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5 things NOT to do when “Getting Women into STEM” 

21 November 2018

6 mins

We’re doing it wrong. You see, now is a fantastic time to be a young woman in STEM, and it will probably get even better over the next decade. 

Not only are western companies very open to hiring female candidates, but the average workplace is also becoming more accepting. There are enormous amounts of free online resources, workshops and outreach initiatives focused on encouraging female students into STEM.

So why are the numbers of girls choosing the STEM career path still growing very slowly?[1]

I believe that we are simply doing it wrong. We could use an update on the words we use when encouraging girls to get into STEM.

Note: The following opinions are my own and do not necessarily reflect the views of the University. See footnote*


Some phrases that I’ve heard being used to advertise careers in STEM are absolutely hilarious.

You get to wear a hard-hat!

This is not a great advertisement, as hard-hats mess up your hair and never match your outfit. Safety boots and goggles follow the same principle. And no, those high-heeled safety shoes are never going to be fashionable! And no, I should not start selling them!

Even SpaceX’s Gwynne Shotwell says, in an interview, that she was motivated to become an engineer to be like a female role model, who dressed in expensive suits and matched purse to shoes…[Symbol]

Better alternative: “You often actually spend a lot of time in an office, where you can wear anything you like, including fashionable outfits. There are even croissants and a subsidised Starbucks, if you are lucky!”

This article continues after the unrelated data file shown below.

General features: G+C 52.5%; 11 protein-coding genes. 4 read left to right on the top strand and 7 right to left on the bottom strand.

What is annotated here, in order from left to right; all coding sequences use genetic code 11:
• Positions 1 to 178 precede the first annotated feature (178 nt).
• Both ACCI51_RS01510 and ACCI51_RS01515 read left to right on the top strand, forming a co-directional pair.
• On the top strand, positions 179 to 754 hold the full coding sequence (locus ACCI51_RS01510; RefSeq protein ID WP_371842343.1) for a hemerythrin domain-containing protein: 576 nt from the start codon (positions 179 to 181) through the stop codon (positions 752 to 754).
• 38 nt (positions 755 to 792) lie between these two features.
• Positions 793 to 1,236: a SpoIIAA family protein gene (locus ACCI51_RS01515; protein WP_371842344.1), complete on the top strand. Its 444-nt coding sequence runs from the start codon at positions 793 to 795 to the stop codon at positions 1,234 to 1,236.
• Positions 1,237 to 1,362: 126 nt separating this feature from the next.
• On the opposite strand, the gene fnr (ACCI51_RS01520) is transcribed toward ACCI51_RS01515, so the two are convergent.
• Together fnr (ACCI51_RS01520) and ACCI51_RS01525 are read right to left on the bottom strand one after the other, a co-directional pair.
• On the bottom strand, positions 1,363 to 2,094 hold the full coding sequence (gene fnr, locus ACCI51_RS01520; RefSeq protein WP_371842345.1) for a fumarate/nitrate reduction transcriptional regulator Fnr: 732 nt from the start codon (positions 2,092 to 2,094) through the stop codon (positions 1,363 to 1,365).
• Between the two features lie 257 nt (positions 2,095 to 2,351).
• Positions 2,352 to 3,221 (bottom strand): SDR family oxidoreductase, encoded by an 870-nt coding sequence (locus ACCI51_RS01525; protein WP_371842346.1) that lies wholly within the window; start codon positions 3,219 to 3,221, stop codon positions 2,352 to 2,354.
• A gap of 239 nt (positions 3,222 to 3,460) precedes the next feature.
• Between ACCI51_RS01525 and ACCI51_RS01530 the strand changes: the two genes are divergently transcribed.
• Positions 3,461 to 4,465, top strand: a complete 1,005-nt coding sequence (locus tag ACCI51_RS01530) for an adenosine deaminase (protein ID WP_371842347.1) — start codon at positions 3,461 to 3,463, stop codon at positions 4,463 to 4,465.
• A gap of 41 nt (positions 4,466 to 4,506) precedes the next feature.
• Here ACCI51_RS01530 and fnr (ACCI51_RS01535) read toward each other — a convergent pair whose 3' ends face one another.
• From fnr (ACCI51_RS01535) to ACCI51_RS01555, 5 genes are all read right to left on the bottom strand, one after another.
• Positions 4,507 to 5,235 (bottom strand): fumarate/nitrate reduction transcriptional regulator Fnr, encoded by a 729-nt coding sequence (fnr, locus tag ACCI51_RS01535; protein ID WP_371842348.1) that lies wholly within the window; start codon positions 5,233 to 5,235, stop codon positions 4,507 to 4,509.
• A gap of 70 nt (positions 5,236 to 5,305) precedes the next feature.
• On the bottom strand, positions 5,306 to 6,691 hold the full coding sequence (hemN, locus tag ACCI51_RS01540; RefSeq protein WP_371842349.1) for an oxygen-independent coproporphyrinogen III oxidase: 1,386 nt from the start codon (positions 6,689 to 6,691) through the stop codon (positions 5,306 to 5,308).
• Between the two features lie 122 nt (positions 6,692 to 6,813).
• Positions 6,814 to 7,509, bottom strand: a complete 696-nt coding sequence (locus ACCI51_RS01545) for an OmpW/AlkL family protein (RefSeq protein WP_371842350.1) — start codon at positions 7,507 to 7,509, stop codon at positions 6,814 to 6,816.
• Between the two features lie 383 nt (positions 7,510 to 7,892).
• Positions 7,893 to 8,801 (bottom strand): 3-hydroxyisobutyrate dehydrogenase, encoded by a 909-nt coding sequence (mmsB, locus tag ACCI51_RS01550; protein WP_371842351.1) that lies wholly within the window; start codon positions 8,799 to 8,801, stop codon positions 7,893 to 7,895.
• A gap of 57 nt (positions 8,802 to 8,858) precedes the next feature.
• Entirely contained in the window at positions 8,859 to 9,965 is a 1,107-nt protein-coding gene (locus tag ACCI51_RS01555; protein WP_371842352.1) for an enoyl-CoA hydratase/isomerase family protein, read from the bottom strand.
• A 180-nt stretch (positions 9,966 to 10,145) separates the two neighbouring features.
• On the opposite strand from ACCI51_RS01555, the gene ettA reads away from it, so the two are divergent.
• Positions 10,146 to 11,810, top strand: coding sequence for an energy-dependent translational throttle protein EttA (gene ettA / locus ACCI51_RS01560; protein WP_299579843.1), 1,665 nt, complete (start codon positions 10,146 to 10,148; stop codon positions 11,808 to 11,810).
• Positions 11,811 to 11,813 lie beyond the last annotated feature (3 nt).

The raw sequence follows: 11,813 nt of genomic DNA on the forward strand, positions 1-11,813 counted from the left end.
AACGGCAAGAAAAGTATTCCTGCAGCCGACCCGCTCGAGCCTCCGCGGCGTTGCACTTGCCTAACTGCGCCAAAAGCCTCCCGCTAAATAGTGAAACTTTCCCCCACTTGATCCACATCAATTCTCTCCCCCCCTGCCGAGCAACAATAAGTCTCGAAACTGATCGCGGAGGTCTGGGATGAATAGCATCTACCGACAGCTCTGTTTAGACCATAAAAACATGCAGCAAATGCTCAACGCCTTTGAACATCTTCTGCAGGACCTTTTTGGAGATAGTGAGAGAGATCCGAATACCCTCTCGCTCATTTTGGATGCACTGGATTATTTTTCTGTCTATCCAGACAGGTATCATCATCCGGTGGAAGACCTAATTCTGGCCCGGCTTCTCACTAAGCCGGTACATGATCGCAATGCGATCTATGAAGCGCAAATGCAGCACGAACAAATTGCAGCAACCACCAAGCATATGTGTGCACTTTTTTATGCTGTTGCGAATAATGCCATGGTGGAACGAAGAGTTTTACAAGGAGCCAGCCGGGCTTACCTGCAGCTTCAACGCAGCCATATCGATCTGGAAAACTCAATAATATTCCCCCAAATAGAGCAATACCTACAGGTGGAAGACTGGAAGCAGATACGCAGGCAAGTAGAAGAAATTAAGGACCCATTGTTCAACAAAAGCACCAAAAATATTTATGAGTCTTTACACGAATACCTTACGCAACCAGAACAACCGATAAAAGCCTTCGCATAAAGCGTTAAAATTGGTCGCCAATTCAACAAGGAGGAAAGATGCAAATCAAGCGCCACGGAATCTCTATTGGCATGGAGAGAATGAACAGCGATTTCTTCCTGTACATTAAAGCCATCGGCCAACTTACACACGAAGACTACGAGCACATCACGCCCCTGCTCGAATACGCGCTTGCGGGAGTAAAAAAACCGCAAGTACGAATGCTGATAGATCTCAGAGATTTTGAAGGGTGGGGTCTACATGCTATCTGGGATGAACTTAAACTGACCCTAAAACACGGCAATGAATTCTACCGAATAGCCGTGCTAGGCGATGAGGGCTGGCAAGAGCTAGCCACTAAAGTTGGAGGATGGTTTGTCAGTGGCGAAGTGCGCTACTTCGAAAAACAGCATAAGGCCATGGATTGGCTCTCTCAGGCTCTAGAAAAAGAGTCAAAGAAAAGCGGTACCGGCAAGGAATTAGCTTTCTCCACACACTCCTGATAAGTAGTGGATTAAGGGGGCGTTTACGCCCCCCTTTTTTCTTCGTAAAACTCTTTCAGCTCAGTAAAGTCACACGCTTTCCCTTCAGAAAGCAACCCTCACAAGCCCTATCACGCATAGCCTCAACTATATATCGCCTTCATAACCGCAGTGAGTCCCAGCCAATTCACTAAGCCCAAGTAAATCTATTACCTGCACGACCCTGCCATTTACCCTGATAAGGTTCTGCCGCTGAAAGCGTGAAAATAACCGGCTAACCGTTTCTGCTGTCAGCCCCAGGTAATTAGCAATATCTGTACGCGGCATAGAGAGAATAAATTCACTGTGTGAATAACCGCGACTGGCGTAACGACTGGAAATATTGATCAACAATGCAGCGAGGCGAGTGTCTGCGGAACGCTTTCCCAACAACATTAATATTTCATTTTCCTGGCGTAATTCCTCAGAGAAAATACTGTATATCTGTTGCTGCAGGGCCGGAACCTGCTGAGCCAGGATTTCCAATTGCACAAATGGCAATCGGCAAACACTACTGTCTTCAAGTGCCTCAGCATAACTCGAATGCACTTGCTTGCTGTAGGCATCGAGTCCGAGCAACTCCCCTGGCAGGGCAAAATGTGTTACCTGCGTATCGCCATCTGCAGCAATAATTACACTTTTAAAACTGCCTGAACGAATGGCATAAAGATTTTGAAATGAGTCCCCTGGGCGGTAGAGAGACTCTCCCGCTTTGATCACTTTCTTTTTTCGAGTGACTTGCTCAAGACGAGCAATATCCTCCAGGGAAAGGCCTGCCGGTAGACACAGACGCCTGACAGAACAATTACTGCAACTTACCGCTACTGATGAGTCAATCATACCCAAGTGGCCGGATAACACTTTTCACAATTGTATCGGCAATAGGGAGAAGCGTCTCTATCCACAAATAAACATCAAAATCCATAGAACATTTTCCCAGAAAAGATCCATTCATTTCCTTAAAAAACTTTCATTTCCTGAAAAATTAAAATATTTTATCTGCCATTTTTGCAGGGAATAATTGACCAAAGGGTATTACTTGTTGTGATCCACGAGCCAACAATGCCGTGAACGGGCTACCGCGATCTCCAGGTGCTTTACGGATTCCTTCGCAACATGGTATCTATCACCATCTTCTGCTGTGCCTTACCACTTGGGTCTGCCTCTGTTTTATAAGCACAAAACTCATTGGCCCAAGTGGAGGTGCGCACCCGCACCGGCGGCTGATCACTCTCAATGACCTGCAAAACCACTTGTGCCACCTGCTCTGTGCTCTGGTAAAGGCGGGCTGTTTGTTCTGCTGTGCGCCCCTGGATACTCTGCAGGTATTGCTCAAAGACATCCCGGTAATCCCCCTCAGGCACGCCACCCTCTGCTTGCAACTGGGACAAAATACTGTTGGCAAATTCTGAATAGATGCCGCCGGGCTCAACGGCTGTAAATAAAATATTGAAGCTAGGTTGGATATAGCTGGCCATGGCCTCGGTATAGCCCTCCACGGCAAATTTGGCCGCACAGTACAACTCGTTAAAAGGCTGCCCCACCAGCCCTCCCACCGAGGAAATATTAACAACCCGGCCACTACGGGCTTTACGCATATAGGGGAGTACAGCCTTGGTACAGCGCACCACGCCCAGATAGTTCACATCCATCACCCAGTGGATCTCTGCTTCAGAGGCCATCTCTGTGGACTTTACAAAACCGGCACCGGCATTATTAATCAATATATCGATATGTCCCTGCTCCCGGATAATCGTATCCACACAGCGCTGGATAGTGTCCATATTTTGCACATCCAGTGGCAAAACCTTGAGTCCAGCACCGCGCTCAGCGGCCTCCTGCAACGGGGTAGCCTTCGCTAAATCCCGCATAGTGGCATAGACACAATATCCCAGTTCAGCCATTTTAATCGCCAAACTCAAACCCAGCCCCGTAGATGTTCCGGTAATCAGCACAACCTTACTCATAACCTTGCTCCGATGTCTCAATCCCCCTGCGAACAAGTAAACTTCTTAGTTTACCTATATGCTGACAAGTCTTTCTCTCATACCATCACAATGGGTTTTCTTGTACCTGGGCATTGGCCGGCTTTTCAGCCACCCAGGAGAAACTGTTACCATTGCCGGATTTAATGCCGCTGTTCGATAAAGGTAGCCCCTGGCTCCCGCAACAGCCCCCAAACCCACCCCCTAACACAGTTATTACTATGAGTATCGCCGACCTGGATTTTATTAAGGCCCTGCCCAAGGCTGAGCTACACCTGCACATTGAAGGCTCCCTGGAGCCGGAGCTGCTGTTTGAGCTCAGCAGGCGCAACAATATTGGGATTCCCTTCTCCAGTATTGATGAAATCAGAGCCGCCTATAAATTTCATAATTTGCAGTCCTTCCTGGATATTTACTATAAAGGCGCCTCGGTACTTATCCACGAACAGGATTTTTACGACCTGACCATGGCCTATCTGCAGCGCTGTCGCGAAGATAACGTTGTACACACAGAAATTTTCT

“You can work in the factory!”

Yes, factories are absolutely amazing (I’m a materials and manufacturing engineer), but they bring to mind dirty and oily cells operated by men in overalls. This is often very far from the truth and is not a great advertisement for potential STEM careers.

Better alternative: “Some engineering projects may require you to travel or live abroad in exciting locations. You get to stay in a nice hotel and be a tourist in the evenings!”.


“We get to get our hands dirty!

This is the same as point #2. However, it is important to point out that STEM jobs are very varied in their nature. A lot of younger students think that an engineer has to do science experiments all day, yet this is far from the truth. Many students may not be interested in doing the practical work, or in tinkering with dirty engine parts.

Better alternative: “As an engineer, your job will be very varied. You could be talking to scientists in a lab to assess the failure of parts on an airplane or helping develop a research & development strategy for a firm”.


You can work with robots, just like the men!”

Robotics are cool, boys are not. They have cooties and are generally weird. As a result, a proportion of girls may purposefully be swayed towards less male-dominated subjects.

Better alternative: “You can work with robots, they are cool”.


“There aren’t enough females in STEM!”